the lowest figure in months, and down from a peak of nearly 800.

   "In this absurd new reality, that is good news," he said.

   Still, even the GOP convention in August is up in the air, with Republicans 
talking about pulling it out of North Carolina because of concerns authorities 
there might not allow such a large gathering. Georgia and Florida --- both led 
by Republican governors --- have offered to host the convention.

   In Italy, where the crisis is easing but the death toll is a staggering 
33,000, the ancient ruins at Pompeii were reopened to the public Tuesday, and 
the Colosseum in Rome, one of the world's biggest tourist attractions, will 
begin receiving visitors again on June 1, though entrance times will be 
staggered to reduce crowding and tickets must be bought online.

   The World Health Organization said that the world remains mired in only the 
first stage of the pandemic, putting a damper on hopes for a speedy global 
economic rebound.

   "Right now, we're not in the second wave. We're right in the middle of the 
first wave globally," said Dr. Mike Ryan, WHO's executive director.

   "We're still very much in a phase where the disease is actually on the way 
up," Ryan said, pointing to South America, South Asia and other parts of the 

   India, with a population of over 1.3 billion, saw a record single-day jump 
in new cases for the seventh straight day. It reported 6,535 new infections 
Tuesday, raising its total to over 145,000, including close to 4,200 deaths.

   In Brazil, where President Jair Bolsonaro has raged against state and local 
leaders enforcing stay-at-home measures, WHO warned that before reopening the 
economy, authorities must have enough testing in place to control the spread of 
the virus.

   Brazil has 375,000 coronavirus infections --- second only to the 1.6 million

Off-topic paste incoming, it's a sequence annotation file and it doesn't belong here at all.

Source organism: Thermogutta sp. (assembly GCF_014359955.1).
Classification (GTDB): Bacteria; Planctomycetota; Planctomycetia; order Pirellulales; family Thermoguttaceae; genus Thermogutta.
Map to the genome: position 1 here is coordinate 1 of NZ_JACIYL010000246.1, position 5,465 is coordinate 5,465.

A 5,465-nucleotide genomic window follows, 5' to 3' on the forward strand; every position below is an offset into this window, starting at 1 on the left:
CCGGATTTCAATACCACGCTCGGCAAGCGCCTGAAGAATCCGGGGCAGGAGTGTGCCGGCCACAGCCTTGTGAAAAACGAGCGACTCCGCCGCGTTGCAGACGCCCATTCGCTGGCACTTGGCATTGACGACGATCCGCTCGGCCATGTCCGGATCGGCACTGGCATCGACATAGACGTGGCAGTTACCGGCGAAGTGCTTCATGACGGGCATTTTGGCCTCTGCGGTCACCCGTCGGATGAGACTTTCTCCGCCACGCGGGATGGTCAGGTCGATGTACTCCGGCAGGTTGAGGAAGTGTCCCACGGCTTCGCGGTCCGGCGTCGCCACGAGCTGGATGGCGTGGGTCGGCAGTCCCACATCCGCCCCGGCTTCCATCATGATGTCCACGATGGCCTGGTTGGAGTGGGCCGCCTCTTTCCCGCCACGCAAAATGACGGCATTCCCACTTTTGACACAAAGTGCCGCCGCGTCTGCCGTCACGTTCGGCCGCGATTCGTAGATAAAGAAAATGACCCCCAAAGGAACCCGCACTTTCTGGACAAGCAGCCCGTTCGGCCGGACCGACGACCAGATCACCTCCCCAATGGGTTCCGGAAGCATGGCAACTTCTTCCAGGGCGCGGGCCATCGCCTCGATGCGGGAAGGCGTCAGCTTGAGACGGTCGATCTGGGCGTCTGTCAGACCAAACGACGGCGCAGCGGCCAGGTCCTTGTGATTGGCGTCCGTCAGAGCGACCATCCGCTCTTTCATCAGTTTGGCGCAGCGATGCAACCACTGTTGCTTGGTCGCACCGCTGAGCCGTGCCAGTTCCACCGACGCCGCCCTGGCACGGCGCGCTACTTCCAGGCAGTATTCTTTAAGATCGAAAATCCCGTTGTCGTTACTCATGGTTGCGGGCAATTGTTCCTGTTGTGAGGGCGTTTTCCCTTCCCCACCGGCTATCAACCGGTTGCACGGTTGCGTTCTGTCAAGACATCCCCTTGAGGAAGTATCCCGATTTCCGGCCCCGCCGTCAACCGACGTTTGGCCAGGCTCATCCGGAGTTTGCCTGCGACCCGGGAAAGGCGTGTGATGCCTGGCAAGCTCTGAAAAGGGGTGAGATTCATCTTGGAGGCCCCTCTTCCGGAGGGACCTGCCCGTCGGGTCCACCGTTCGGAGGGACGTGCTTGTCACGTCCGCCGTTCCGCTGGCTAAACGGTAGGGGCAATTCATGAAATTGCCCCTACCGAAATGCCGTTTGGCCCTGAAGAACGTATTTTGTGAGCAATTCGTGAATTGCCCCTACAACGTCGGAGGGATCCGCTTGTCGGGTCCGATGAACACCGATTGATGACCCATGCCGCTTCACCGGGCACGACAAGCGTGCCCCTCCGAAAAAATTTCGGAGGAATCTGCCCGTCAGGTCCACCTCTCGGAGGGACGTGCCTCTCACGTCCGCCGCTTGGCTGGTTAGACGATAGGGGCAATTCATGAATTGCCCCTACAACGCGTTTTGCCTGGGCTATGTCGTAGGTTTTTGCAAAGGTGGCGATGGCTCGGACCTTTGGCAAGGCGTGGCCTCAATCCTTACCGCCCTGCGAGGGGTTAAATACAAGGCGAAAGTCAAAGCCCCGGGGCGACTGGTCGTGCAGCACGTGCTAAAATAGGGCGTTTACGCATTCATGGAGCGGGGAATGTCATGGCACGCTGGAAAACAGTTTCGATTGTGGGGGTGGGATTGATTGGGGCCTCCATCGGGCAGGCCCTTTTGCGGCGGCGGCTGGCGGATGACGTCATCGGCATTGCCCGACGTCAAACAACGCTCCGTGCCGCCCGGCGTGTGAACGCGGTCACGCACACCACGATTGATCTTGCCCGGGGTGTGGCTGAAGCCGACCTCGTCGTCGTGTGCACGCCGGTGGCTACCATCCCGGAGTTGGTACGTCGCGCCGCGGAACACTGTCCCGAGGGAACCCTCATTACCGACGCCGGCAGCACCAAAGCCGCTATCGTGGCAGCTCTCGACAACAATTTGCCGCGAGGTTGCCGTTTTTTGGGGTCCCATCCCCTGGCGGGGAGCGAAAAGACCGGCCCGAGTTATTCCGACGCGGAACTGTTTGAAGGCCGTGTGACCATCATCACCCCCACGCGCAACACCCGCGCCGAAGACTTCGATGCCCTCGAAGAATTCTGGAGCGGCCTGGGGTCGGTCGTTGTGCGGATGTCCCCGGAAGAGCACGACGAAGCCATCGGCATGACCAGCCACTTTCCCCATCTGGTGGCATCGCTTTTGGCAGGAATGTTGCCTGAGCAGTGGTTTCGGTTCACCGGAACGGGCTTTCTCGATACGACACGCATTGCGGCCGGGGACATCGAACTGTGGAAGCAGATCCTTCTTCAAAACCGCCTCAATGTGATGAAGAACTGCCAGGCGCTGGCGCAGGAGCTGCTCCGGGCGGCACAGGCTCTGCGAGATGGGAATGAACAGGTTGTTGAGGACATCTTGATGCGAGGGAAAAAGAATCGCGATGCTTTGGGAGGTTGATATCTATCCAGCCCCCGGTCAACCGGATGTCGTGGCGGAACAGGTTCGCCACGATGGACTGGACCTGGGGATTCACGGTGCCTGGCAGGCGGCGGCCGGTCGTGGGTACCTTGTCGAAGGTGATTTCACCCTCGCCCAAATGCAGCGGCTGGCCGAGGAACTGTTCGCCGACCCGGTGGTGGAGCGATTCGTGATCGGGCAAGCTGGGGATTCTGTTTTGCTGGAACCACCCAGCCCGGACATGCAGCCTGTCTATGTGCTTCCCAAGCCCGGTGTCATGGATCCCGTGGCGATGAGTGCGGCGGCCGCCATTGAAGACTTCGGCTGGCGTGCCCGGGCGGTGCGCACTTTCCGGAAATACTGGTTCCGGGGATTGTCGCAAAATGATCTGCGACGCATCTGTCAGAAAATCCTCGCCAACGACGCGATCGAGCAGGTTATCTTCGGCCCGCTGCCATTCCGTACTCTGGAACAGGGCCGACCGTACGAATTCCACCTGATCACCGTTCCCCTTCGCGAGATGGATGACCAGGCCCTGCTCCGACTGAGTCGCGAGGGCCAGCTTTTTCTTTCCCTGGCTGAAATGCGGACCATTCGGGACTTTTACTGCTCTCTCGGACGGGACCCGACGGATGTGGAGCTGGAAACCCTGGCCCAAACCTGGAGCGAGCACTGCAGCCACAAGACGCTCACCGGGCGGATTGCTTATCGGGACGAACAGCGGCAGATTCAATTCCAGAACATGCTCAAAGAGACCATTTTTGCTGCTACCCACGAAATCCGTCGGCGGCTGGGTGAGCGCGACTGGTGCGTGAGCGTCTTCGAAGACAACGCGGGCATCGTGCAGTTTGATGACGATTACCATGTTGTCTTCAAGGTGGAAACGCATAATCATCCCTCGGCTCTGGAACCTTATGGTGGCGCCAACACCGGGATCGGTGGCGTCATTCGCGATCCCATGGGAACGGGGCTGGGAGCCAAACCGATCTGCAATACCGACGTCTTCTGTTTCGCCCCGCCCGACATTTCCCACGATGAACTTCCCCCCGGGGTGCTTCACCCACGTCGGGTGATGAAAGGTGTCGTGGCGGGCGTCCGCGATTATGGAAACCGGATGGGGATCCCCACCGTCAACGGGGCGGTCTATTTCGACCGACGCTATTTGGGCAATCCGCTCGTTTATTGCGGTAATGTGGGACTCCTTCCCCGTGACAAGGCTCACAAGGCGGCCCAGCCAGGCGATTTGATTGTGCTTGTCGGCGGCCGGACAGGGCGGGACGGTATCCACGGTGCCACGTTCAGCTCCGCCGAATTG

cases in the U.S. --- and has counted over 23,000 deaths, but many fear 
Brazil's true toll is much higher.

   Ryan said that because of Brazil's "intense" transmission rates, it should 
keep some stay-at-home measures in place, regardless of the damage to the 

   "You must continue to do everything you can," he said.

   A U.S. travel ban was set to take effect Tuesday for foreigners coming from 

   In Europe, Russian's Vladimir Putin announced that the postponed military 
parade marking the 75th anniversary of Nazi Germany's defeat in World War II 
will take place on June 24. Victory Day has become the most important holiday 
in Russia, traditionally marked on May 9 with a show of armed might in Red 

   Putin said the country has passed the peak of the outbreak.

   Russia reported a record one-day spike Tuesday of 174 deaths, bringing the 
country's confirmed death toll to over 3,800. Russia's coronavirus caseload 
surpassed 360,000 --- the third-highest in the world --- with almost 9,000 new 
infections registered.

   The country's comparatively low mortality rate has raised questions among 
experts. Russian officials deny manipulating the figures and attribute the low 
numbers to the effectiveness of the country's lockdowns.